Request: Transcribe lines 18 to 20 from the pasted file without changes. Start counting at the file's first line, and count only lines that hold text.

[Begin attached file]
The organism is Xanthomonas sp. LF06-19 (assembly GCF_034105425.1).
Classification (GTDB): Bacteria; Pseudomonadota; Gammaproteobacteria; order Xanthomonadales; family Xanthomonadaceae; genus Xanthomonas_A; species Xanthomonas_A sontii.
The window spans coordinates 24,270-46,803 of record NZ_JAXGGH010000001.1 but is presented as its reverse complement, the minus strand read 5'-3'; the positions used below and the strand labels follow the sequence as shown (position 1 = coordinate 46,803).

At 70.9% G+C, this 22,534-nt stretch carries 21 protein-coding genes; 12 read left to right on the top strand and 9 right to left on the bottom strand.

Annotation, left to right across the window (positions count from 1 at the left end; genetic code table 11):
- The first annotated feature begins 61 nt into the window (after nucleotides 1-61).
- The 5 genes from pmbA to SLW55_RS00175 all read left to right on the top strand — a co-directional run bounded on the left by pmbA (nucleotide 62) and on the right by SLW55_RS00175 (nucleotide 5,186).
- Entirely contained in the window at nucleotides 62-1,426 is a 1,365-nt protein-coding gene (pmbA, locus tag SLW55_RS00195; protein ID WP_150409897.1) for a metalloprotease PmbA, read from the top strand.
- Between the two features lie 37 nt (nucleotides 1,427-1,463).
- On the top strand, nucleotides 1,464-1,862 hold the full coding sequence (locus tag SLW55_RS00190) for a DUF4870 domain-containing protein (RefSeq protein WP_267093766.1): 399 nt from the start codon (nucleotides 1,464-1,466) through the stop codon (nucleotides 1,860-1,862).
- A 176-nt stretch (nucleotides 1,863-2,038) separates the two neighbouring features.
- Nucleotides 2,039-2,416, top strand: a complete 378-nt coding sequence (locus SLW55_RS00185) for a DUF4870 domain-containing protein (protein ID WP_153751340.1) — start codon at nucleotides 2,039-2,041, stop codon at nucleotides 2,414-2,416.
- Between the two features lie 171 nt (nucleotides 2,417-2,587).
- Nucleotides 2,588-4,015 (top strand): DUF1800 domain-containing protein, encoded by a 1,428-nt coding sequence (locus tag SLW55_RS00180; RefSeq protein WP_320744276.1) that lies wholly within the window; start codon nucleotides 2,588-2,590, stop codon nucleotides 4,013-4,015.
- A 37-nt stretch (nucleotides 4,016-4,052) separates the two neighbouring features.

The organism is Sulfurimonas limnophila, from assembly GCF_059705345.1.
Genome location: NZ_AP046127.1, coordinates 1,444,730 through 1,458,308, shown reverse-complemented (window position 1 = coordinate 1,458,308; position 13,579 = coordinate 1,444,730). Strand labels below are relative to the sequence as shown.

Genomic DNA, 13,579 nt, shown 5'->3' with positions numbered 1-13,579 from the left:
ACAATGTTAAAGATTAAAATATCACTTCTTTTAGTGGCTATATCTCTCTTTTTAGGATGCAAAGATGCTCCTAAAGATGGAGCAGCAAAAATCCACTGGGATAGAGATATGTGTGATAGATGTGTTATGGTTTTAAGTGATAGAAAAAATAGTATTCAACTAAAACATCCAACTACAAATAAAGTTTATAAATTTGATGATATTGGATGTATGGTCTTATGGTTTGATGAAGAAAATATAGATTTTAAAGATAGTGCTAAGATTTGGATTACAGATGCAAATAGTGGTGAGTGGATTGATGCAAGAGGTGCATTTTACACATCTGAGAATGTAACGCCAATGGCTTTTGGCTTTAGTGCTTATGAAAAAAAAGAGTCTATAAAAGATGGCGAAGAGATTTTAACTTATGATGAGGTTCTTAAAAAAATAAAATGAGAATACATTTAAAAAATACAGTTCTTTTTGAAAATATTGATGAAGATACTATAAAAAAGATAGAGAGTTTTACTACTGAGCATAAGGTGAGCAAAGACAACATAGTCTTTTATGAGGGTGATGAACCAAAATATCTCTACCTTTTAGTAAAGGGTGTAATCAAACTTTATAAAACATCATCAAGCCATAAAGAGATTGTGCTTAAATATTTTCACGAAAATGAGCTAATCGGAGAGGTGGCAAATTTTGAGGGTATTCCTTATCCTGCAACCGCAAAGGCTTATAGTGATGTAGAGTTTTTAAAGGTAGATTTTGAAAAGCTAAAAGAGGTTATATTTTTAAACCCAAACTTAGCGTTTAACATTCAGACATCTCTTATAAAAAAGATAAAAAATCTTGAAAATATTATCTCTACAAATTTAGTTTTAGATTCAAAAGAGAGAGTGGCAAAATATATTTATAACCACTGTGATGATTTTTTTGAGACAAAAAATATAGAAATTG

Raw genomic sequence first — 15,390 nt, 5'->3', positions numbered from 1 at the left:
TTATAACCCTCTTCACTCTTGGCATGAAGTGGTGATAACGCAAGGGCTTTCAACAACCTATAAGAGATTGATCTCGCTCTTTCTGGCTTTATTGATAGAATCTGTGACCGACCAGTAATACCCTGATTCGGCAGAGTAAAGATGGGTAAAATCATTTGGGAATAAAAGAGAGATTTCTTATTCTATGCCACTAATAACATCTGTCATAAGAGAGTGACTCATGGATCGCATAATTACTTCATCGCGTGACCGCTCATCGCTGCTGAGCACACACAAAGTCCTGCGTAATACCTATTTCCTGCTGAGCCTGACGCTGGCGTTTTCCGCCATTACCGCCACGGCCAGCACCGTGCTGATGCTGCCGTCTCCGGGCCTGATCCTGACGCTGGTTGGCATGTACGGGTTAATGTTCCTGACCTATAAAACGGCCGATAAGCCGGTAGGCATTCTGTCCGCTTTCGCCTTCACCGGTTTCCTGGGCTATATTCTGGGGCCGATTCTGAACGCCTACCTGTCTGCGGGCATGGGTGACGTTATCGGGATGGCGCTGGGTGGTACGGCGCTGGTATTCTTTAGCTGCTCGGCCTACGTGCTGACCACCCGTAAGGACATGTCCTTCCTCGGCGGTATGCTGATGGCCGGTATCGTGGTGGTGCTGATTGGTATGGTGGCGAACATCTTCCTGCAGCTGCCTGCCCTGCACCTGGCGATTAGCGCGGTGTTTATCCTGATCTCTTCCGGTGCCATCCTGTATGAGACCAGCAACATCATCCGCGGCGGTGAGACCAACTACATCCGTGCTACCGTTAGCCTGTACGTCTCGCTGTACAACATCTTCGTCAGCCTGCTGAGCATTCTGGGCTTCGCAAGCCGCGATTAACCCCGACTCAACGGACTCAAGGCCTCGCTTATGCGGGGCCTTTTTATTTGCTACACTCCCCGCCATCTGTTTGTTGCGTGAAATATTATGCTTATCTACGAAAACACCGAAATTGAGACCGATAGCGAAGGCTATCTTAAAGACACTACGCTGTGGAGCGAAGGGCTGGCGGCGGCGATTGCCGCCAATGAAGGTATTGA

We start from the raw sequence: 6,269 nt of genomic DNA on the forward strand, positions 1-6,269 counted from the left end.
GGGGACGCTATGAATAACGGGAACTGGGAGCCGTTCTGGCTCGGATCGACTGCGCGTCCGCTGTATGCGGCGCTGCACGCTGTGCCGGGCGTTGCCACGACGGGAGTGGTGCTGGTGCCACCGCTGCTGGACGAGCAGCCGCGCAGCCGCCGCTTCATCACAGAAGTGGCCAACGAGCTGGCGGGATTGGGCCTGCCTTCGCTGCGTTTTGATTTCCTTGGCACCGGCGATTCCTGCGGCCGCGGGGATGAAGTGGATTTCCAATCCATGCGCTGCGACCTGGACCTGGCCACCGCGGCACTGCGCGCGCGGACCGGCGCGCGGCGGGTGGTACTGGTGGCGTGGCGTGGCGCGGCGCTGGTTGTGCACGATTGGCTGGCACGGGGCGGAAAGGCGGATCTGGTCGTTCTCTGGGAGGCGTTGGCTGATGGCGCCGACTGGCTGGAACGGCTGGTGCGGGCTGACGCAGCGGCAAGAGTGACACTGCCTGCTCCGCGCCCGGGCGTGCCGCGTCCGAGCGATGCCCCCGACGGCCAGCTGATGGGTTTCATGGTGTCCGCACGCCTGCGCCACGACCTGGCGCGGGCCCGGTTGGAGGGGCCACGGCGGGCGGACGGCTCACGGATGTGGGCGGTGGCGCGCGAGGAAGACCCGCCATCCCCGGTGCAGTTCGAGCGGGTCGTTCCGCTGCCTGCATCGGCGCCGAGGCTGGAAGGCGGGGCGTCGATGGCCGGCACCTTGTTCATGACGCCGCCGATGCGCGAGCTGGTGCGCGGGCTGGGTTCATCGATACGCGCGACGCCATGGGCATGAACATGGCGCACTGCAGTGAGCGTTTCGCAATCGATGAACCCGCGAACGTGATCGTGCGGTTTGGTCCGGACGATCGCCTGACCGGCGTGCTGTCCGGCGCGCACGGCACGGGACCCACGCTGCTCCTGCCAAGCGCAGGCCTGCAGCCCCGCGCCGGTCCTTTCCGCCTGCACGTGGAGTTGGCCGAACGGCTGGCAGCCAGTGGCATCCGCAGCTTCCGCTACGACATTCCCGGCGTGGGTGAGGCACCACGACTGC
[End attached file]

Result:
Genomic DNA, 13,579 nt, shown 5'->3' with positions numbered 1-13,579 from the left:
ACAATGTTAAAGATTAAAATATCACTTCTTTTAGTGGCTATATCTCTCTTTTTAGGATGCAAAGATGCTCCTAAAGATGGAGCAGCAAAAATCCACTGGGATAGAGATATGTGTGATAGATGTGTTATGGTTTTAAGTGATAGAAAAAATAGTATTCAACTAAAACATCCAACTACAAATAAAGTTTATAAATTTGATGATATTGGATGTATGGTCTTATGGTTTGATGAAGAAAATATAGATTTTAAAGATAGTGCTAAGATTTGGATTACAGATGCAAATAGTGGTGAGTGGATTGATGCAAGAGGTGCATTTTACACATCTGAGAATGTAACGCCAATGGCTTTTGGCTTTAGTGCTTATGAAAAAAAAGAGTCTATAAAAGATGGCGAAGAGATTTTAACTTATGATGAGGTTCTTAAAAAAATAAAATGAGAATACATTTAAAAAATACAGTTCTTTTTGAAAATATTGATGAAGATACTATAAAAAAGATAGAGAGTTTTACTACTGAGCATAAGGTGAGCAAAGACAACATAGTCTTTTATGAGGGTGATGAACCAAAATATCTCTACCTTTTAGTAAAGGGTGTAATCAAACTTTATAAAACATCATCAAGCCATAAAGAGATTGTGCTTAAATATTTTCACGAAAATGAGCTAATCGGAGAGGTGGCAAATTTTGAGGGTATTCCTTATCCTGCAACCGCAAAGGCTTATAGTGATGTAGAGTTTTTAAAGGTAGATTTTGAAAAGCTAAAAGAGGTTATATTTTTAAACCCAAACTTAGCGTTTAACATTCAGACATCTCTTATAAAAAAGATAAAAAATCTTGAAAATATTATCTCTACAAATTTAGTTTTAGATTCAAAAGAGAGAGTGGCAAAATATATTTATAACCACTGTGATGATTTTTTTGAGACAAAAAATATAGAAATTG

Raw genomic sequence first — 15,390 nt, 5'->3', positions numbered from 1 at the left: